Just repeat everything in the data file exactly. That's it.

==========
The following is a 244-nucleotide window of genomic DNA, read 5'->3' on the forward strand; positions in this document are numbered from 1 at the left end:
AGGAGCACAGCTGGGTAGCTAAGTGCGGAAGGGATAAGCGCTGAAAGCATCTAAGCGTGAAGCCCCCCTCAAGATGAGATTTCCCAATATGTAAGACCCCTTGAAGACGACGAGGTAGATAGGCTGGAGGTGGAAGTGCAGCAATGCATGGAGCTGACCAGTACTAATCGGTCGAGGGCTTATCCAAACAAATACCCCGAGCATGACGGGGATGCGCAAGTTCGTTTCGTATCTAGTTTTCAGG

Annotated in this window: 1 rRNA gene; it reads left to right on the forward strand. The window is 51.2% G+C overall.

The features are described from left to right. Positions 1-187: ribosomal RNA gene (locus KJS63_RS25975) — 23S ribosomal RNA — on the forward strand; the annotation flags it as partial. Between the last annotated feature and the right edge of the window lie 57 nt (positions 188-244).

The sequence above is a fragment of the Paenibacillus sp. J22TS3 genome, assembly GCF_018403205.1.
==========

The following is a 244-nucleotide window of genomic DNA, read 5'->3' on the forward strand; positions in this document are numbered from 1 at the left end:
AGGAGCACAGCTGGGTAGCTAAGTGCGGAAGGGATAAGCGCTGAAAGCATCTAAGCGTGAAGCCCCCCTCAAGATGAGATTTCCCAATATGTAAGACCCCTTGAAGACGACGAGGTAGATAGGCTGGAGGTGGAAGTGCAGCAATGCATGGAGCTGACCAGTACTAATCGGTCGAGGGCTTATCCAAACAAATACCCCGAGCATGACGGGGATGCGCAAGTTCGTTTCGTATCTAGTTTTCAGG

Annotated in this window: 1 rRNA gene; it reads left to right on the forward strand. The window is 51.2% G+C overall.

The features are described from left to right. Positions 1-187: ribosomal RNA gene (locus KJS63_RS25975) — 23S ribosomal RNA — on the forward strand; the annotation flags it as partial. Between the last annotated feature and the right edge of the window lie 57 nt (positions 188-244).

The sequence above is a fragment of the Paenibacillus sp. J22TS3 genome, assembly GCF_018403205.1.